• 21 March 1966: N453T, Flying Tiger Line, crashed upon landing at NAS Norfolk, Virginia due to crew inexperience.
  • 24 December 1966: While trying to land in heavy fog on Da Nang International Airport, a Flying Tiger Line CL-44 crashed into the village of Binh Thai, killing all four crew on board and 107 people on the ground.
  • 2 December 1970: TF-LLG Cargolux Airlines S.A. crashed on approach to Dacca when controls lock system engaged.
  • 20 July 1972: LV-JYR, Aerotransportes Entre Rios – AER disappeared on a cargo flight from Carrasco International Airport, Montevideo, Uruguay to Santiago, Chile, with the loss of five crew members.
  • 22 December 1974: G-AWSC, Tradewinds Airways, written off following damage in hard landing at Lusaka, Zambia
  • 2 September 1977: G-ATZH crashed into sea while attempting emergency landing after an engine fire spread to the wing after take off from Hong Kong Kai Tak airport, all four crew were killed.[4]
  • 6 July 1978: G-BCWJ, Tradewinds Airways, written off after damage caused when main gear retracted after hard landing in Nairobi, Kenya.
  • 4 November 1980: 5B-DAN, Cyprus Airways, damaged beyond repair in after an emergency landing at RAF Akrotiri, Cyprus.
  • 18 July 1981: 1981 Armenia mid-air collision with a Soviet Sukhoi Su-15, leading to death of 3 crew and 1 passenger
  • 6 April 1986: HK-3148X of Lineas Aereas Suramericanas, Colombia crashed upon approach to Baranquilla, Colombia
  • 14 April 2000: 3C-ZPO was damaged beyond economic repair when ammunition caught fire while on ground in Kinshasa

Surviving aircraft[edit]

The CC-106 Yukons retired in March 1971 and were replaced by the Boeing 707 (CC-137). The Yukons might have served longer with the Canadian Forces Air Transport Command but for two factors: the need for an aircraft which could operate as an in-flight refueling tanker, and the chronic shortage and high cost of spares, the latter resulting because the CL-44 had never gone into large-scale production. All Yukons were sold to South American and African operators as they could not be registered in Northern America or Europe since the FAA refused to certify the original windshields which came from the Bristol Britannia because they did not meet flight crew vision standards.[5] The General Dynamics CV880/990 windshields were compatible enough to be adopted into the flight deck structure, but the cost was prohibitive. The CC-106 had the original Bristol Britannia windshield and, on its retirement from RCAF operations, the cost of conversion was estimated at $250,000.00 per unit, cost alone precluding its use in North America and Europe. In 1974, a special exclusion was granted for the CC-106 (Cargo) for civil operations in Canada.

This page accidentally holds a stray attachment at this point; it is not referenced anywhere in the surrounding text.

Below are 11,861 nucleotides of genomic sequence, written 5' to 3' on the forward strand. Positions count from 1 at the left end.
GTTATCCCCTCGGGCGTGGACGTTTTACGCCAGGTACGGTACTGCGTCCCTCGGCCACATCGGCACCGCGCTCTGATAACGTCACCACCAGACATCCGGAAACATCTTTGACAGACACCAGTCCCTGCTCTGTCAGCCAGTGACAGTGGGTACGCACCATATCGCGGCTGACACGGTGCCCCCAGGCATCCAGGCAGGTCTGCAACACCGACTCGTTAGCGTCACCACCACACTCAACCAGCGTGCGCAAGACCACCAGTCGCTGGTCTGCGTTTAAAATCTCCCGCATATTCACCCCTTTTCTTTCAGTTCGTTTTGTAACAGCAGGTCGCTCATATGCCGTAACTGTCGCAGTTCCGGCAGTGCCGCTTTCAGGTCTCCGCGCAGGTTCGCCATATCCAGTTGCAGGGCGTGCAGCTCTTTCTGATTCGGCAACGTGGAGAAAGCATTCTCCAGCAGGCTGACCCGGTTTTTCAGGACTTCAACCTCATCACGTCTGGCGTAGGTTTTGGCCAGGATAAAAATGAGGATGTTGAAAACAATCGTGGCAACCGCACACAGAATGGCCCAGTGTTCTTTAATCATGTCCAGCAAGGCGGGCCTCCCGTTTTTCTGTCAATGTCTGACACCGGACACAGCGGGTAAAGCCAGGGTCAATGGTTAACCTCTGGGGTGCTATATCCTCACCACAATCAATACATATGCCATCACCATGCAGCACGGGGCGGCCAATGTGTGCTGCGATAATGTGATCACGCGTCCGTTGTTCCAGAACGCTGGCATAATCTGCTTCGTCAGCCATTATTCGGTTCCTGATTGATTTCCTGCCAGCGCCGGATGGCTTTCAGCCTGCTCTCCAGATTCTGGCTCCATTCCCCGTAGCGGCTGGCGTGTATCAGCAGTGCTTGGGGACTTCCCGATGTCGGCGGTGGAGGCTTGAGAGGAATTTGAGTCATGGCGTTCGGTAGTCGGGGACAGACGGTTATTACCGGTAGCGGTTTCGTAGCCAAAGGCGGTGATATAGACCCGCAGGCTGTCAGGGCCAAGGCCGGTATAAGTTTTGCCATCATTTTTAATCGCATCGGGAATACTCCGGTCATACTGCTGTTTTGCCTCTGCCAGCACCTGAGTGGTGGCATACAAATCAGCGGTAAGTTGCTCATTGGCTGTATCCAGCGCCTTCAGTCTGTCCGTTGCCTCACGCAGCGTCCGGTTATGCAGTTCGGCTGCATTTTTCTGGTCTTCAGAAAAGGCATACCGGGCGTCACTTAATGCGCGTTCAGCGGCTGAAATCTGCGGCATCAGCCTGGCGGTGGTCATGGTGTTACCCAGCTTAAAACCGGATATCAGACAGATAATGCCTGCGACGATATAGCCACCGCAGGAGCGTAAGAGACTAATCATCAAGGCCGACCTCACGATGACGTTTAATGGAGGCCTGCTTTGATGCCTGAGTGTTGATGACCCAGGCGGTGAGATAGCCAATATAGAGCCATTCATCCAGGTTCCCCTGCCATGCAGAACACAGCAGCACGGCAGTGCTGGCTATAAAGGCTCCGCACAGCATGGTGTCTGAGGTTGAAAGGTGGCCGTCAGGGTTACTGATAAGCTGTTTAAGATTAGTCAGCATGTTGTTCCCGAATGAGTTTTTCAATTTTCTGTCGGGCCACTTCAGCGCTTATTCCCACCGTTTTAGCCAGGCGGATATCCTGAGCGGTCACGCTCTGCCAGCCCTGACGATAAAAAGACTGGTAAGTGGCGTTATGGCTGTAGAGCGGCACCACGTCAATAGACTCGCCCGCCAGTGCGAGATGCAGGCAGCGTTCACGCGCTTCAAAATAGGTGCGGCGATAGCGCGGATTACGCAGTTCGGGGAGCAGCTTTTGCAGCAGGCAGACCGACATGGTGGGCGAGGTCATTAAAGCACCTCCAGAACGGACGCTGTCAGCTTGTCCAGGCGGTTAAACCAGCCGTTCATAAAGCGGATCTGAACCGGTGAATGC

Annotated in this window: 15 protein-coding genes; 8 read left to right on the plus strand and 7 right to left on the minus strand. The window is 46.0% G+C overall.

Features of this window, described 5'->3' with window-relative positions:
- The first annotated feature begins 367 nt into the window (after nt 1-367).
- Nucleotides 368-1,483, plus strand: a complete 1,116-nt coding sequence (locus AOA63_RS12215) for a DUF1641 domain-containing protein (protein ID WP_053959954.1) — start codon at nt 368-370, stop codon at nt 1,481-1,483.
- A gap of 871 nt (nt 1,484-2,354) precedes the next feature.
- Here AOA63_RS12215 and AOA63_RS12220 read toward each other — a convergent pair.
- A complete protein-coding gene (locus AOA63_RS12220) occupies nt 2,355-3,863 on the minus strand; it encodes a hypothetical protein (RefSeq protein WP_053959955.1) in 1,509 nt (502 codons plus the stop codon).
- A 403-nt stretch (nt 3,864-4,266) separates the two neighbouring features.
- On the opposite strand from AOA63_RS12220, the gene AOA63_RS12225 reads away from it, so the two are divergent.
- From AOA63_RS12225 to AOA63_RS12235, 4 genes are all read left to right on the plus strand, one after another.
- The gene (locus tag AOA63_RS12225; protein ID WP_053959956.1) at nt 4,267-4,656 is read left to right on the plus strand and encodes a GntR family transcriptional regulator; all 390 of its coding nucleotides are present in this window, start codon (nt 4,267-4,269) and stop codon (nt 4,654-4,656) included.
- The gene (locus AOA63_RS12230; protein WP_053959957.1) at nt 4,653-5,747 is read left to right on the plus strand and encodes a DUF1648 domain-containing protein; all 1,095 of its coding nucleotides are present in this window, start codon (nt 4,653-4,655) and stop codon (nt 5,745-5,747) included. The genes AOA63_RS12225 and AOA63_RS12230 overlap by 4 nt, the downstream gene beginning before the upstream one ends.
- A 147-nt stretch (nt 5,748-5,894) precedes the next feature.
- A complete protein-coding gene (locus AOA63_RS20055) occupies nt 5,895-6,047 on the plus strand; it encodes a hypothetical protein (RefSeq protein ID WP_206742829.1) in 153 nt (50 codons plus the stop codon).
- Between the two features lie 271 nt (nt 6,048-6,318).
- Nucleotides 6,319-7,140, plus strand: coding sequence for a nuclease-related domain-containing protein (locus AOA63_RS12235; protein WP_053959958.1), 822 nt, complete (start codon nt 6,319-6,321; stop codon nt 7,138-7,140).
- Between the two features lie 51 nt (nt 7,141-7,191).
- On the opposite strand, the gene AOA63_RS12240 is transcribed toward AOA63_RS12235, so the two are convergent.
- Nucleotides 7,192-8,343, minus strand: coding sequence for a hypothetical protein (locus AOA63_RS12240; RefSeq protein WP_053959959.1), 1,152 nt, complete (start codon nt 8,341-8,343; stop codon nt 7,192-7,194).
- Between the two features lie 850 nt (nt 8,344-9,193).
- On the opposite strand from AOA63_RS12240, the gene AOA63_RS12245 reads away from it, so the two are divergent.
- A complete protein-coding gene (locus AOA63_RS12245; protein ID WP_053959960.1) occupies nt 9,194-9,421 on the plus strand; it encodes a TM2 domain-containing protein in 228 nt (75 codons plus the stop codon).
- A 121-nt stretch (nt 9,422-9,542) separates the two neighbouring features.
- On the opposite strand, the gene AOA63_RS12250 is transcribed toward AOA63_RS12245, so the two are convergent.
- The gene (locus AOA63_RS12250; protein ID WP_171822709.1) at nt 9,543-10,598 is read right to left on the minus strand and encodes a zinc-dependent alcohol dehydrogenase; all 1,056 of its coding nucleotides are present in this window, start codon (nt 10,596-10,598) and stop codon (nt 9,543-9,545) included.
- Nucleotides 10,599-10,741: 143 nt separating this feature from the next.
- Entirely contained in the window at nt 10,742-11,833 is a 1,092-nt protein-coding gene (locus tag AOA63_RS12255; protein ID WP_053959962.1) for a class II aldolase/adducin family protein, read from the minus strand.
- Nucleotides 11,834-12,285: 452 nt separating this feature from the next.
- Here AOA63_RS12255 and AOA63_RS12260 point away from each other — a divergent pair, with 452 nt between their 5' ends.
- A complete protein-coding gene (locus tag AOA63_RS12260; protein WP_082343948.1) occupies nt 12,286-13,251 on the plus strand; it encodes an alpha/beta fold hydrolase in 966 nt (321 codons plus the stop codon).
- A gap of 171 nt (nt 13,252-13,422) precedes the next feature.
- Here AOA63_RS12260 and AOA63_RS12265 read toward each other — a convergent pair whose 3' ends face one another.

Specifications CL-44D-4[edit]

Data from

General characteristics

  • Crew: 2 pilots, 1 flight engineer plus loadmasters as required.
  • Capacity: 160 passengers and 66,048 lb (29,959 kg) useful load
  • Length: 136 ft 11 in (41.73 m)
  • Wingspan: 142 ft 4 in (43.37 m)
  • Height: 36 ft 8 in (11.18 m)
  • Wing area: 2,075 sq ft (192.7 m2)
  • Empty weight: 88,952 lb (40,348 kg)
  • Max takeoff weight: 210,000 lb (95,000 kg)
  • Powerplant: 4 × Rolls-Royce Tyne 515/50 turboprops, 5,730 shp (4,270 kW) each
  • Propellers: 4-bladed variable pitch propellers


  • Maximum speed: 420 mph (670 km/h, 360 kn)
  • Cruise speed: 401 mph (646 km/h, 349 kn)
  • Range: 5,588 mi (8,993 km, 4,856 nmi)
  • Service ceiling: 30,000 ft (9,100 m)

See also[edit]

Related development

Related lists



  1. ^ "The CL-44." Archived 2007-07-06 at the Wayback Machine Retrieved: 3 March 2007.
  2. ^ Oberg 1988, pp. 32–49.
  3. ^ a b c d e f g h i j k l m n o p q r s t u v w x y z aa ab ac ad ae af Eastwood/Roach 1990, pp 79–81
  4. ^ "Civil Aviation Authority Accident Investigation Division report on the accident to Canadair CL44 G-ATZH" (PDF).
  5. ^ Pickler and Milberry 1995, p. 141.


External links[edit]